Tennessee’s Public Records Act, found at Tenn. Code Ann. Section 10-7-503, creates a presumption that government documents are open for public inspection. However, pursuant to Section 67-1-1702, tax information and tax administration information are statutory exceptions to that presumptive general rule. The state of Tennessee and its various agencies, including the Tennessee Department of Revenue (Department), typically interpret these exceptions very broadly. As a result, information pertaining to other taxpayers can be difficult to obtain from the state during the discovery process in tax litigation.

There are very few reported cases which address the issue of the proper scope of the tax information and tax administration information exceptions. Those cases have identified two purposes of such exceptions: (i) to protect the confidentiality of taxpayer information from disclosure to third parties and (ii) to facilitate the Department’s ability to formulate tax policy, develop standards, criteria and audit procedures, and to administer, manage, and enforce the tax laws.

Most recently, the Tennessee Court of Appeals in Coleman v. Kisber on October 4, 2010 addressed such exceptions in the context of the Tennessee Small Business Investment Company Credit Act, found at Sections 4-28-101 et seq. (Tennessee Investment Credit Act). Under the Tennessee Investment Credit Act, the state allocated tax credits to six entities selected by the Tennessee Commissioner of Economic and Community Development and the Tennessee Commissioner of Revenue. Plaintiff Coleman applied for, but was denied, such a tax credit. He then made public records requests to the state for documentation relating to the decisions concerning the allocation of this tax credit. When the state did not supply all the documents Coleman requested, he sued both of the above-referenced commissioners to obtain that information.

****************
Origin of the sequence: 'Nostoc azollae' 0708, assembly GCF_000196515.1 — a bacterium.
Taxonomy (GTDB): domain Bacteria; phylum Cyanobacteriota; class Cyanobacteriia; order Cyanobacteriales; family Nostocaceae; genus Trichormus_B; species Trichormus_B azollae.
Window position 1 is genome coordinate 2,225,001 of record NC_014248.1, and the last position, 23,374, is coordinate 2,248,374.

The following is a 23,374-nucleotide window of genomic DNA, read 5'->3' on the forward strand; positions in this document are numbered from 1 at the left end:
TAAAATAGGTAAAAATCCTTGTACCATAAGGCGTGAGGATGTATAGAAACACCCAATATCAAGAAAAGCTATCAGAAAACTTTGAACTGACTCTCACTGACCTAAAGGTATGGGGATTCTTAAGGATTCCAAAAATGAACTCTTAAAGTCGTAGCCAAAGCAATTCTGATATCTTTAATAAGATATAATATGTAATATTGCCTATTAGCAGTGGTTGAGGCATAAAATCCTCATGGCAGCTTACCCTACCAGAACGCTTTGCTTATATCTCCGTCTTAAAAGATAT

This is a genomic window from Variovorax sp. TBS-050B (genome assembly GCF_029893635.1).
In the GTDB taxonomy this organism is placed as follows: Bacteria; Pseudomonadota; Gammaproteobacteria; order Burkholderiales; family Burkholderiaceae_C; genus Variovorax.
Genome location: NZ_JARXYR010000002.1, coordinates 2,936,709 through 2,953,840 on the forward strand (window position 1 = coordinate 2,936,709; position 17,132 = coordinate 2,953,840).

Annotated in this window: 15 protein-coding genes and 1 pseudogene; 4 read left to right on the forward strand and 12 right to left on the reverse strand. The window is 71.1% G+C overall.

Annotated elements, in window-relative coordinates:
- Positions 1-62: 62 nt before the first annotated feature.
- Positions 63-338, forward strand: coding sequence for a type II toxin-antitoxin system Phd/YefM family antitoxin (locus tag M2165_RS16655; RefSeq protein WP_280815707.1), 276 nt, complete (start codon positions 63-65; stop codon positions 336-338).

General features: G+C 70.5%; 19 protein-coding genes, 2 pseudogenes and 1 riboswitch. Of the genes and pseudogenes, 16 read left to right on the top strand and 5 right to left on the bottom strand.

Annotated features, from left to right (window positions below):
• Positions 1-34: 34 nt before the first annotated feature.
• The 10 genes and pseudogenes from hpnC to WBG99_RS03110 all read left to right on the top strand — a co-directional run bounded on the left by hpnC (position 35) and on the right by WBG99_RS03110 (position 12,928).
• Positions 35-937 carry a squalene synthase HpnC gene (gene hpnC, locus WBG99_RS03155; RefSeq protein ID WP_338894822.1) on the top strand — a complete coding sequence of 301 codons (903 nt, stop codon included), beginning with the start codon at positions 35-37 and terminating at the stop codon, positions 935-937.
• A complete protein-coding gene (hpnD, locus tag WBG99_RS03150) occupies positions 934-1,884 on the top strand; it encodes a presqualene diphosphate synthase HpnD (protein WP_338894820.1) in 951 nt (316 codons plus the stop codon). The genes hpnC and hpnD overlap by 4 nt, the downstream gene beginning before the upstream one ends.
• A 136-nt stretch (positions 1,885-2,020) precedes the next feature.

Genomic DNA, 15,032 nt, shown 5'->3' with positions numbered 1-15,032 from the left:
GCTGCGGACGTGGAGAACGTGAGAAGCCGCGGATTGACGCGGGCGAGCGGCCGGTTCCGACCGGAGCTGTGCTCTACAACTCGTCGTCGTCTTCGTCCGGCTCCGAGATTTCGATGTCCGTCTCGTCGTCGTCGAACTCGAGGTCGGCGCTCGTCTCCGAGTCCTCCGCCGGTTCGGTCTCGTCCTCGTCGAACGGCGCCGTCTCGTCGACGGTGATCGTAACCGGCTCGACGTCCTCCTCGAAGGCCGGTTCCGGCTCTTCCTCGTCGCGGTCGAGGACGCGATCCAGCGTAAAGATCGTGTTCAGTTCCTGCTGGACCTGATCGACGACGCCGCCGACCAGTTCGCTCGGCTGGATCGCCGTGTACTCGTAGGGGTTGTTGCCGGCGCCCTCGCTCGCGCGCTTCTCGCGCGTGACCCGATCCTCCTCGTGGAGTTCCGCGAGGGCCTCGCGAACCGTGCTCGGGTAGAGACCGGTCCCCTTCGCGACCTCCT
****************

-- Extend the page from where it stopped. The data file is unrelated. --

Although the dispute was wide ranging, it centered on various agreements, requirements and procedures for issuing the tax credits, as well as on the specific terms and conditions for the purchase of the tax credits by particular taxpayers. The disputed information included evaluation matrices utilized by the Commissioner of Revenue to decide who would be awarded a tax credit. The trial court reviewed the requested documents and ruled that the tax information and tax administration information exceptions did not apply. The state appealed that ruling.

Even though the taxpayers whose information was to be disclosed agreed to waive any objection to its disclosure, the Court of Appeals overruled the trial court and found that this information constituted protected tax information and tax administration information. In doing so, the Court of Appeals was convinced that the mechanism for awarding tax credits was related to the Department’s general duty of administering the tax laws and policies of the state of Tennessee. The Appeal Court found that the trial court’s interpretation of tax administration information as only involving a past or present tax review was too narrow. Rather, the Court of Appeals considered the issue more generally, stating that so long as the withholding of such documents furthered the Department’s purpose to develop and implement the Tennessee Investment Credit Act in a manner consistent with its goal, spurring economic development and raising capital, those documents would be protected from public view.1